Solar System and Outer Planets

How are the outer planets similar to each other? The outer planets are made up from mostly gases. They have atleast one moon. They don’t have solid surfaces. 2. How are the outer planets different from each other? Uranus and Neptune are called ice giants, while Jupiter and Saturn are made from helium and hydrogen gases. 3. How are dwarf planets different from true planets? They have celestial bodies in their orbit, and they are smaller. 4. What is the arrangement of the outer planets?

What effect does their placement have the planets? Jupiter, Saturn, Uranus, and Neptune, they take up 99% of the mass of the celestial bodies orbiting out sun. 5. What is Titan? Why are scientists interested in it? Titan is Saturn’s giant moon, it has a surface tempurature of around 270 degrees fahrenheit , it has a think atmosphere that’s regarded by scientists as one of the most complex chemical environment in our solar system Critical Thinking Questions 1. How do the outer planets differ from the inner planets?

Inner planets are classified as rocky planets while the outer planets are classified as gas giants, the outer planets have a greater mass then all the inner planets. The outer planets also have small cores. They are also cooler than the inner planets. 2. Which of the outer planets is MOST like Earth? How? Saturn because they both have at least one moon, they both get seasons like summer and winter, and the gravity is similar. 3. Do you think the outer planets contain any life?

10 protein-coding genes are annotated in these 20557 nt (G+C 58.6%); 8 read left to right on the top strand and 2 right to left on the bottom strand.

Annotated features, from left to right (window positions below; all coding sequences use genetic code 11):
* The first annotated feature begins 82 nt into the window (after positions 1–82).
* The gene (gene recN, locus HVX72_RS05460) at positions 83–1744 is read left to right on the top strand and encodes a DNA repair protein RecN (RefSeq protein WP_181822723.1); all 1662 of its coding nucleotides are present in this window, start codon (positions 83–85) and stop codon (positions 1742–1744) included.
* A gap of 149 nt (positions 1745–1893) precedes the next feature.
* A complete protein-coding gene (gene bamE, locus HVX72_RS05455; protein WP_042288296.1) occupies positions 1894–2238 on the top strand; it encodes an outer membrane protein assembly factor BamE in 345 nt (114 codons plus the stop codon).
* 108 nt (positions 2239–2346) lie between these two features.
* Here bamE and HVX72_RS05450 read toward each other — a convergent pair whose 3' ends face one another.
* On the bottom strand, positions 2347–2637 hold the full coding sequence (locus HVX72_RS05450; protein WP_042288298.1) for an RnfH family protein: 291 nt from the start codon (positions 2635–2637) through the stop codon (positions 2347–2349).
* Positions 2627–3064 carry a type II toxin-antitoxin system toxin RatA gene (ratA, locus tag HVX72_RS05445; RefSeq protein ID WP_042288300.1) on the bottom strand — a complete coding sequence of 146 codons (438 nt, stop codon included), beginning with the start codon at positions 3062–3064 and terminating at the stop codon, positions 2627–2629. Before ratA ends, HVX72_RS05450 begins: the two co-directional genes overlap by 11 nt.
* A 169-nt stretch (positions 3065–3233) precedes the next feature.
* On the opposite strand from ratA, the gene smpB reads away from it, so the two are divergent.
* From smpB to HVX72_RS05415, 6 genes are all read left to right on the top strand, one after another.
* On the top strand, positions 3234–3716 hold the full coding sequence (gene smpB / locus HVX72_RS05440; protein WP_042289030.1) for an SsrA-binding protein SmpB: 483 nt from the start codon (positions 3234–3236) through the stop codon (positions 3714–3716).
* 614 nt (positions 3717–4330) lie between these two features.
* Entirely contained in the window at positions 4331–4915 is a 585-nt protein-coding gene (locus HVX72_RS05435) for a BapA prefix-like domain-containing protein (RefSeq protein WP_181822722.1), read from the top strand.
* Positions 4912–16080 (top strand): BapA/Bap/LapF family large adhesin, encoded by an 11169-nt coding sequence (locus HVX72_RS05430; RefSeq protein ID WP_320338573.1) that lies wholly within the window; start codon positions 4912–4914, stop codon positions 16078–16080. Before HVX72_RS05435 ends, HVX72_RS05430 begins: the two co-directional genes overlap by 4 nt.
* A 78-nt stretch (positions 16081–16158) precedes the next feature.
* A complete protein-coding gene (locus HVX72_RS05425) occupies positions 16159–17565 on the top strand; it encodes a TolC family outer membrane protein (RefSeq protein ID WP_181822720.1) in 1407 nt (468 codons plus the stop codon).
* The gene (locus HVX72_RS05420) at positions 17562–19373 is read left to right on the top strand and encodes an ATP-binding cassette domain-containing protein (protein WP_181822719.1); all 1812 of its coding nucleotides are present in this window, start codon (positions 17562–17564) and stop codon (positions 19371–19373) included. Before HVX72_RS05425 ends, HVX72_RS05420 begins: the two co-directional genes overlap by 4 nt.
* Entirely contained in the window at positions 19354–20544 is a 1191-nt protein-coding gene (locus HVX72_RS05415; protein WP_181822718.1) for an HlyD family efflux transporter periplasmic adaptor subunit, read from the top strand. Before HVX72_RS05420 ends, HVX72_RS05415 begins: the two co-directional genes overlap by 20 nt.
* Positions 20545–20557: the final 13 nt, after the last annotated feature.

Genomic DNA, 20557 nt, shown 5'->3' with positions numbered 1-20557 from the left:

Support your response with facts. No creature can survive any where but on earth, because anything alive needs water to live, and the other planets do not have water. 4. Why was Pluto reclassified from a planet to a dwarf planet? Why did this create controversy? Its so far away from earth to get a good look at the planet. It is way smaller than all the other planets Pluto is also mad up of a combination of rocks and ice which is different from the other planets, similar to comets which puts it in a ifferent classification. 5. How has the concept of a “planet” changed since the 16th century? Do you think this shows scientific accuracy or disproves future facts, as one assumes that they will be discredited in time too? They defined planets as bodies that orbited the sun, now they know that planets don’t just orbit the sun they can be pulled in and orbit other planets due to the gravity, and now we have a better conception on planets and their gravitational forces.

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